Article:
Five Truths About Workplace Diversity

Five Truths About Workplace Diversity

While our interconnected world seems to grow smaller, the notion of diversity is expanding. Companies progressively seek to create workforces that are not just varied by gender or race. Truly diverse teams are also inclusive of all ages, abilities, ethnicities, cultural and socio-economic backgrounds, life experiences, sexual orientation, and identification.

Here’s why continuing with an intentional pursuit of diversity is essential today:

Increasingly Valued by Employees

The happiest employees are the ones who feel safe to be their authentic selves at work. At companies that take a deliberate approach to workplace diversity and inclusion, workers aren’t anxious about missing a day for religious observance or a doctor’s appointment to address an illness or ability limitation. Their focus does not need to be distracted with concerns about fitting in.

Additionally, diversity is simply the reality for the youngest workers entering the workforce. It will be increasingly expected of employers as it is intrinsically valued because Diversity is them. According to a Pew Research study, Generation Z is the most ethnically and racially diverse cohort yet.

Enhances Employer Brand

A robust and active diversity and inclusion effort shows job seekers that the company makes fair employment practices and a balanced workforce a priority. It offers a reason to believe that the employer seeks to empower marginalized and under-represented members of society through employment. Further, it illustrates the company’s commitment to creating and sustaining a welcoming workplace culture of belonging, respect, and equality, and one that values diversity of thought and innovation.

Improves Creativity, Problem Solving & Conflict Resolution

More perspectives and more experiences expand the pool of ideas and approaches. Mixing up teams gets people out of their comfort zones and set ways of thinking, inspiring fresh ways to tackle problems. An added benefit of spending time with co-workers that come from alternative backgrounds is the fostering of the appreciation of differences while discovering connections and similarities. This, in turn, encourages mutual respect and collaboration and instills a sense of partnership to avoid conflicts or to resolve them quickly. Diversified teams naturally cross-pollinate skills, talents, and approaches, and may inspire mentorship and reverse mentorship opportunities across backgrounds, abilities, and generations.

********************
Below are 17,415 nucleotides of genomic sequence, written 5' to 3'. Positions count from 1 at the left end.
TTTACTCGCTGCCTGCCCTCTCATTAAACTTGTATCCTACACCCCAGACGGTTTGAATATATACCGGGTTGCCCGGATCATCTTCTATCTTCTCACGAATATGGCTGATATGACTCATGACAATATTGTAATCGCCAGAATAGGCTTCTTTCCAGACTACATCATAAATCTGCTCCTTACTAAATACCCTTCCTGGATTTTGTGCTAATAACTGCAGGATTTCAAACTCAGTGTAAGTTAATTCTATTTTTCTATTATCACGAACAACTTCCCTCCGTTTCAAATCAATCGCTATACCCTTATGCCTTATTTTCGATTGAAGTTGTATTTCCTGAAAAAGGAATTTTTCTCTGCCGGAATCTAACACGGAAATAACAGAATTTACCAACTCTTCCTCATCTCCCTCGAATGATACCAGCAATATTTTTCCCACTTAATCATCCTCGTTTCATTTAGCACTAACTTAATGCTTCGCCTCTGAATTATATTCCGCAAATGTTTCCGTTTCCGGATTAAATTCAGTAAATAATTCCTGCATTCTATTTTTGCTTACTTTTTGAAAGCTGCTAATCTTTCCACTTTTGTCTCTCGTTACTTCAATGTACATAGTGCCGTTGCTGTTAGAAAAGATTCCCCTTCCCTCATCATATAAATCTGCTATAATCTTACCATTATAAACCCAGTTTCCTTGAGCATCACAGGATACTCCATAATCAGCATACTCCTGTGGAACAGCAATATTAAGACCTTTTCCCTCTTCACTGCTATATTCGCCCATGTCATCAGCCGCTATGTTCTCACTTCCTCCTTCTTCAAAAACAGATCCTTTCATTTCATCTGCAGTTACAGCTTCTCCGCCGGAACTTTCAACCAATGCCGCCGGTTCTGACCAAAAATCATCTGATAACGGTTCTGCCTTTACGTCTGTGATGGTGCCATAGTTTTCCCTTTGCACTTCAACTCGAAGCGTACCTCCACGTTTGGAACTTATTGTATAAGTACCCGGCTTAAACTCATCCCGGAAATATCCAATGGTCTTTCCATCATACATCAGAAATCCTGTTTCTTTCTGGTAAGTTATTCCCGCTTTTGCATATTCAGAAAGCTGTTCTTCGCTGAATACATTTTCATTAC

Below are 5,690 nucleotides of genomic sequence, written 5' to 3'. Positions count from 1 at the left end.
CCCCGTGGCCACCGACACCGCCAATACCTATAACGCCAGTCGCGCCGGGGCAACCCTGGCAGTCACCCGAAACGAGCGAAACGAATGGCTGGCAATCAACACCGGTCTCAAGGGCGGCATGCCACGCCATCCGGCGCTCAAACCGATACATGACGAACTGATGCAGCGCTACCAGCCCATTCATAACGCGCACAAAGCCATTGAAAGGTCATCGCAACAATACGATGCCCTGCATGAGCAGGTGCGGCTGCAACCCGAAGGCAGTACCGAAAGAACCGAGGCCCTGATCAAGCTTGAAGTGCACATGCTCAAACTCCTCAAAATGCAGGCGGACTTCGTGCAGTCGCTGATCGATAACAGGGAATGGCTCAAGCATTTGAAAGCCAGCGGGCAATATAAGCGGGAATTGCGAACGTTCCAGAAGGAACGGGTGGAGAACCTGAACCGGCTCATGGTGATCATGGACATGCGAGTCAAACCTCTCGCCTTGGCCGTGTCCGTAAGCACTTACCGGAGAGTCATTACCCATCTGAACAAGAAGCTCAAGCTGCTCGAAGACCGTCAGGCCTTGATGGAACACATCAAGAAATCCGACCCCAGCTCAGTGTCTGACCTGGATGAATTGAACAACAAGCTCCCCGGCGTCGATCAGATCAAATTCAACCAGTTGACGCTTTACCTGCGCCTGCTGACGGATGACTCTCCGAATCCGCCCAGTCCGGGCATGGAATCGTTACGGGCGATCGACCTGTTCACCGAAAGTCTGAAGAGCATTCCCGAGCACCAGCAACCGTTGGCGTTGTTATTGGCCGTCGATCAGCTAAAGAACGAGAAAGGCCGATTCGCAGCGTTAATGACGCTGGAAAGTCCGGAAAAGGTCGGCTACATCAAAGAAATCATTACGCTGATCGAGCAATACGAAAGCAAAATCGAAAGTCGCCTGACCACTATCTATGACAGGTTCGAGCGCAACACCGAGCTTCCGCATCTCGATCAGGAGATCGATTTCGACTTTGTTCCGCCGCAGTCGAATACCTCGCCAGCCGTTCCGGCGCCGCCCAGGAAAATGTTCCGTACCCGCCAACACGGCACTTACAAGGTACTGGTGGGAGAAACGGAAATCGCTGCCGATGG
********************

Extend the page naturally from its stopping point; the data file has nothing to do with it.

A study by Deloitte found that “when employees think their organization is committed to and supportive of diversity and they feel included, employees report better business performance in terms of ability to innovate, responsiveness to changing customer needs, and team collaboration.

Reflects Global Reality

Business is increasingly global, and the face of the customer is changing along with the face of the employee. More diverse and inclusive teams can provide a better understanding of the customer journey. Imagine designing a brand experience for someone in a particular cultural group or a new market without input from someone in the culture – or a product without the input of someone who has physical limitations. Customers will also feel their worth reinforced in seeing their reflection when they interact with company employees to whom they can relate. Ultimately customers benefit from the synergy and productivity of harmonious, diverse teams who problem-solve together on their behalf.

It’s a Verb Not a Noun

Like anything that enhances the authenticity of your employment brand promises, workplace diversity needs to be expressed in actions, not just words. This includes vigorous outreach and recruiting efforts, and internal enforcement of a company’s clearly communicated anti-harassment and discrimination policies. To step up their efforts to build a diverse and inclusive workforce, companies can partner with an experienced recruiting firm that can quickly and cost-efficiently access a global candidate network to meet specific initiative goals.

An active and enthusiastic commitment to diversity and inclusion is not just a feel-good, do-good idea, but a mission-critical imperative.